In his latest book, Dr. Walter Doyle Staples invites his readers to experience life as fully aware, fully conscious, and fully functioning individuals. Staples presents powerful and life-changing ideas and concepts on how to transcend our ego-based state of consciousness to achieve deep peace, profound love, and infinite joy.
Happy 95% of the Time explains how our attachment to our egos can only create dysfunction and suffering in our lives, resulting in fear, anger, guilt, regret, depression, and/or despair. Staples contends we need to awaken to a new consciousness and experience a new beginning.
Happy 95% of the Time describes in detail the three primary ways to overcome low self-esteem, stress, anxiety, and depression:
· Cognitive Behavioral Therapy (CBT)—an example of Western, left-brain analytical thinking
· Practical spirituality—an example of Eastern, right-brain mystical thinking
· Mindfulness meditation—an inner-body, contemplative approach designed to manage our internal thought processes in order to calm the mind
Numerous world-renowned authorities on personal success—from Jack Canfield, Ken Blanchard, and Dr. Norman Vincent Peale to Art Linkletter, Anthony Robbins, and Brian Tracy—have praised Staples’s previous books. We are sure they—and you—will find Happy 95% of the Time just as valuable and compelling.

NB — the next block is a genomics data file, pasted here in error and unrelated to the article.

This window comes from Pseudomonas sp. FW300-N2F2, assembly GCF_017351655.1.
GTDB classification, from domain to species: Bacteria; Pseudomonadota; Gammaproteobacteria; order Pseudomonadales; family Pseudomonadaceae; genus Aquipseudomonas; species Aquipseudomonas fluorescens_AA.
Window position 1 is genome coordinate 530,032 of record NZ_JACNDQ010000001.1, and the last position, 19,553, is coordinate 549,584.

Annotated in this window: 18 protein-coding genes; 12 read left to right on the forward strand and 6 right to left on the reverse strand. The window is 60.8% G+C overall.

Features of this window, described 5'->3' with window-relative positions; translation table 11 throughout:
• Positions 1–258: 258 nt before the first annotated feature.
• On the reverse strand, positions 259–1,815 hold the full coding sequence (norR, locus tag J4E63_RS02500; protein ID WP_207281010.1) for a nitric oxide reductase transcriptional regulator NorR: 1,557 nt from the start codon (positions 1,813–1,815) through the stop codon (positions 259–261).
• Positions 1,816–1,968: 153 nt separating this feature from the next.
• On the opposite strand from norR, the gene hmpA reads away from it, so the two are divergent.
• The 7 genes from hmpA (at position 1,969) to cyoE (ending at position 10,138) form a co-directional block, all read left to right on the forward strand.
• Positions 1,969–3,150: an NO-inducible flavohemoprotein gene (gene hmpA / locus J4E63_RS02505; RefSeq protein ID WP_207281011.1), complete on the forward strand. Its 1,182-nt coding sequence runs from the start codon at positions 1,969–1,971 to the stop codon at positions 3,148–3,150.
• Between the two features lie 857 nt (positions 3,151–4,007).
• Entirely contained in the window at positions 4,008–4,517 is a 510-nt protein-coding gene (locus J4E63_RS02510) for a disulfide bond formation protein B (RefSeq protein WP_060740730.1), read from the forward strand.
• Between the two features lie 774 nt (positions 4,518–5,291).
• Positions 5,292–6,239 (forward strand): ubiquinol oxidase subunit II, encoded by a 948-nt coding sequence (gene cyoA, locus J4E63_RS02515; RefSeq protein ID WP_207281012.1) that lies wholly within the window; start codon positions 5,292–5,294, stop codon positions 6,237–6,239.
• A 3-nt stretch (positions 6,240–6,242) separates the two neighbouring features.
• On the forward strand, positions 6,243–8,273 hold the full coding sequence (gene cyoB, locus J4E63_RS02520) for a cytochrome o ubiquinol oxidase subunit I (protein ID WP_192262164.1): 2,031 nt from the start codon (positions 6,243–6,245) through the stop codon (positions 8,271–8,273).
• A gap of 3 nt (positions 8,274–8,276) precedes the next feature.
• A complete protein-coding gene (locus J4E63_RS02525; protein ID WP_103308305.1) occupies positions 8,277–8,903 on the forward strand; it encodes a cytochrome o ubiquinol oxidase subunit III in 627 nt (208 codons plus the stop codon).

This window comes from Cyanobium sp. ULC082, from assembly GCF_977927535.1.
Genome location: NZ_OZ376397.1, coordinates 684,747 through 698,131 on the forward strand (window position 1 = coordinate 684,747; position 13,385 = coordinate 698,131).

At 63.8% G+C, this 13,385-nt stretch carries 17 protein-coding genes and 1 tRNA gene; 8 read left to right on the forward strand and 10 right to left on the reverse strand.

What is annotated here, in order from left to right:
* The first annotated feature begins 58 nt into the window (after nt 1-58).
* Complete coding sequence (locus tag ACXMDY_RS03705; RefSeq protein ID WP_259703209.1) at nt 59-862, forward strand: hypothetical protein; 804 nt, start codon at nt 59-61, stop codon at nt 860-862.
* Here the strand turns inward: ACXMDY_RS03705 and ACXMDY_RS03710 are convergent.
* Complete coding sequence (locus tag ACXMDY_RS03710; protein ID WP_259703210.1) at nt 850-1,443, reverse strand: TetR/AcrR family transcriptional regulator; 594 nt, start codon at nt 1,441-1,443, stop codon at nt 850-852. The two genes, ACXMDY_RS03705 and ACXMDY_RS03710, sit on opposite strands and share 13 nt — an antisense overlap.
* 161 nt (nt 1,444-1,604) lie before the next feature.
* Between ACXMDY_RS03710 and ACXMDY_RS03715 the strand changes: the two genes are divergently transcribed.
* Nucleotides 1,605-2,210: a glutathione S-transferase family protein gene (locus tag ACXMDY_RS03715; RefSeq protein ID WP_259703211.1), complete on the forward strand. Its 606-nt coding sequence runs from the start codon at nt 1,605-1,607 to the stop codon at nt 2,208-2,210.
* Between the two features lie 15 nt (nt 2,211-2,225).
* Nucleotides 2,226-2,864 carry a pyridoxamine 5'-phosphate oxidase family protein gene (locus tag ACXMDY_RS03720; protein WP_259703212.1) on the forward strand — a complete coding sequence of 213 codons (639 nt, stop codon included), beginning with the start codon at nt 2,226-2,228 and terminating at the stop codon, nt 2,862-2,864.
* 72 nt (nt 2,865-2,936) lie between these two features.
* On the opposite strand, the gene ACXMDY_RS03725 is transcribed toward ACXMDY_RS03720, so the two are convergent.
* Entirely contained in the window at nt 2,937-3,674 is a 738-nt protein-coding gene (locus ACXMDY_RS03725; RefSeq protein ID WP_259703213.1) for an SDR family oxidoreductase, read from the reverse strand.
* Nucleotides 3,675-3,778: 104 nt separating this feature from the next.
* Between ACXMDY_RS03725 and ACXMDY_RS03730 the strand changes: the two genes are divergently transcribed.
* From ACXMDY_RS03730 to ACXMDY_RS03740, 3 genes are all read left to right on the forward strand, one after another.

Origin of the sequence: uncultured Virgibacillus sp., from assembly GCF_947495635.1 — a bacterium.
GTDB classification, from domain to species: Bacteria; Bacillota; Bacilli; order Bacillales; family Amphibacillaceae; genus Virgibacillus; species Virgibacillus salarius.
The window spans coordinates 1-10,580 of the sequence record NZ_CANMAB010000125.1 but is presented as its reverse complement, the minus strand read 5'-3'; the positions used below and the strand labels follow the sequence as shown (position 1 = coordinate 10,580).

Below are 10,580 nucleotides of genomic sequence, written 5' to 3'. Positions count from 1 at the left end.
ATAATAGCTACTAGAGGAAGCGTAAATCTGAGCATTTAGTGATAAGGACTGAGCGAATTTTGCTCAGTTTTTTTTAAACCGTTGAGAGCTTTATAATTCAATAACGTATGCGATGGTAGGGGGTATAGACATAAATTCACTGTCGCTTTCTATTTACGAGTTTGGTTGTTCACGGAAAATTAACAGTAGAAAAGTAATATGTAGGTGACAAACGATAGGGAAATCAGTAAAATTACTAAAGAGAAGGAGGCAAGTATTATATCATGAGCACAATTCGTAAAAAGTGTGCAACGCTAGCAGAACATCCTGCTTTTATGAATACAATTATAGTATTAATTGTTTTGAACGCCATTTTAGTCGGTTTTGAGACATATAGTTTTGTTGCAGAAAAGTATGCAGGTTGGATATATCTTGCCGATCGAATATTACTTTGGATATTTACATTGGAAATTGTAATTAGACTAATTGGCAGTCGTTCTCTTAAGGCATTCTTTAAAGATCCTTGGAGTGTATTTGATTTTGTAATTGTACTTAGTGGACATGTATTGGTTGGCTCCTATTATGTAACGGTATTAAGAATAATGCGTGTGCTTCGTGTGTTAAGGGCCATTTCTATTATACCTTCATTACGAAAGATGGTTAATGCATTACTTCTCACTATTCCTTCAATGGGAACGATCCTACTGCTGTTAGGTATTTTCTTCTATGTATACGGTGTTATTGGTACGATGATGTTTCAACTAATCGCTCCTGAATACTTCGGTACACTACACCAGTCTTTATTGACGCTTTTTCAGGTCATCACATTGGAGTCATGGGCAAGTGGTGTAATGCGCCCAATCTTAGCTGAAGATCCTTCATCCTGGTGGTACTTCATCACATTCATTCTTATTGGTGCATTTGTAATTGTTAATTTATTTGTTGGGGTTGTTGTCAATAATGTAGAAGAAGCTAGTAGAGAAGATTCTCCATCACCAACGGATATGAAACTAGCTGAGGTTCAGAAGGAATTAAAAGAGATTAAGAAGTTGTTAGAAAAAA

In this book, Staples explains complex concepts, such as Cognitive Behavioral Therapy, Mindfulness Meditation and Practical Spirituality in simple, clear ways. There are some practicable steps to counter depression but most of it is quite theoretical.
Staples also repeats himself quite often and in a long-winded manner. Maybe the fact that I have read extensively about the three concepts and expected a novel approach did not help.
To summarize, this was not the book I expected it to be. However, it had some noteworthy quotes in it, such as the following:
Look around you.
How much confusion do you see in nature?
Do not seeds sprout? Do not flowers blossom? Do not rivers flow?
Do not birds sing? Does not the wind blow? Does not the rain fall?
This can only be described as pure perfection, and it abounds everywhere on earth.
This begs the question:
What can you learn from nature to make your own life more perfect, more meaningful, more profound?